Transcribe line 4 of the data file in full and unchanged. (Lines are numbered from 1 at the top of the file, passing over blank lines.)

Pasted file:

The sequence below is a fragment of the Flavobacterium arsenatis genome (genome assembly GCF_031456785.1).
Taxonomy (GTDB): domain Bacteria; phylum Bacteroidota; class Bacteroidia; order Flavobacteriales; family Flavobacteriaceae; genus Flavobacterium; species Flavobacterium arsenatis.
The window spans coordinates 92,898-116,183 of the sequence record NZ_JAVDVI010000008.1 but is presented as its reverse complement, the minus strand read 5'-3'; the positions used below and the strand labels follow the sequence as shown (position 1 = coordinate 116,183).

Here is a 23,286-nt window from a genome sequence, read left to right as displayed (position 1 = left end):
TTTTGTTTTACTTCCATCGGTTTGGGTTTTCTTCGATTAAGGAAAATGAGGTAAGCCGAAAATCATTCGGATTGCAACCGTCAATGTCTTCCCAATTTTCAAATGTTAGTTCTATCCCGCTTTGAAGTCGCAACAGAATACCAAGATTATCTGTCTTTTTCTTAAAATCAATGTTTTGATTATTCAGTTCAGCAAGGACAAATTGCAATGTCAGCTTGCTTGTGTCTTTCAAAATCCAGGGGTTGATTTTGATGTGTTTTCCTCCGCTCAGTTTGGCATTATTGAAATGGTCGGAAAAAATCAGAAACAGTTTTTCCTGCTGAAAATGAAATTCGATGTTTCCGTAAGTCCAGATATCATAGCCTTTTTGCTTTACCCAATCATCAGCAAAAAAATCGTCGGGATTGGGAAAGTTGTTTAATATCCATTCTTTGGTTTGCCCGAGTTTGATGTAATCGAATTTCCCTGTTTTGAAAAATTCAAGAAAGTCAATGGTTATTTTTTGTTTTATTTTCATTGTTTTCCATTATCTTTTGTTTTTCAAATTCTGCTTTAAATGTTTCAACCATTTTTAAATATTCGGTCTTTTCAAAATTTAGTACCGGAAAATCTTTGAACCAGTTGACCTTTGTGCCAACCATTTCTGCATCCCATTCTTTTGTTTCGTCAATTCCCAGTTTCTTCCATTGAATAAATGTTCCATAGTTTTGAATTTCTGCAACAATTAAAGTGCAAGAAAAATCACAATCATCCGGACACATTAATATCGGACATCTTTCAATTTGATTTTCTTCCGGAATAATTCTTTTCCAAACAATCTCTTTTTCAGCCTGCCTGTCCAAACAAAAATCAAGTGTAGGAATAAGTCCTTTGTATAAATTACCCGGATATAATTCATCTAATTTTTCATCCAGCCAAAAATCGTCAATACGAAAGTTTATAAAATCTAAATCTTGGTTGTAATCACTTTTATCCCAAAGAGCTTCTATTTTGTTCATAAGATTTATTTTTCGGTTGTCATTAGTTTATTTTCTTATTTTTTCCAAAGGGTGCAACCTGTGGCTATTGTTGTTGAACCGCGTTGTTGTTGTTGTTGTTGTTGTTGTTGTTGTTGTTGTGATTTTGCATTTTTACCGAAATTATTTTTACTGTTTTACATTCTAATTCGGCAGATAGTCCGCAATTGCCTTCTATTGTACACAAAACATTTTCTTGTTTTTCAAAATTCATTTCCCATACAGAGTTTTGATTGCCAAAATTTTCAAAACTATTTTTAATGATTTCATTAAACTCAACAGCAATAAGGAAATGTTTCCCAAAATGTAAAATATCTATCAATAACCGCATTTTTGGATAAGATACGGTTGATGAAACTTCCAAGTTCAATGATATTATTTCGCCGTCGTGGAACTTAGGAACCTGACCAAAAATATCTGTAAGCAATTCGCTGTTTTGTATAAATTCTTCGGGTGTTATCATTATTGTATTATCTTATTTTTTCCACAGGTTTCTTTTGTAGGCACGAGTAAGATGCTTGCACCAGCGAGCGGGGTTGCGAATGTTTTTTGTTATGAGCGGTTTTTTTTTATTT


Here is a 23,286-nt window from a genome sequence, read left to right as displayed (position 1 = left end):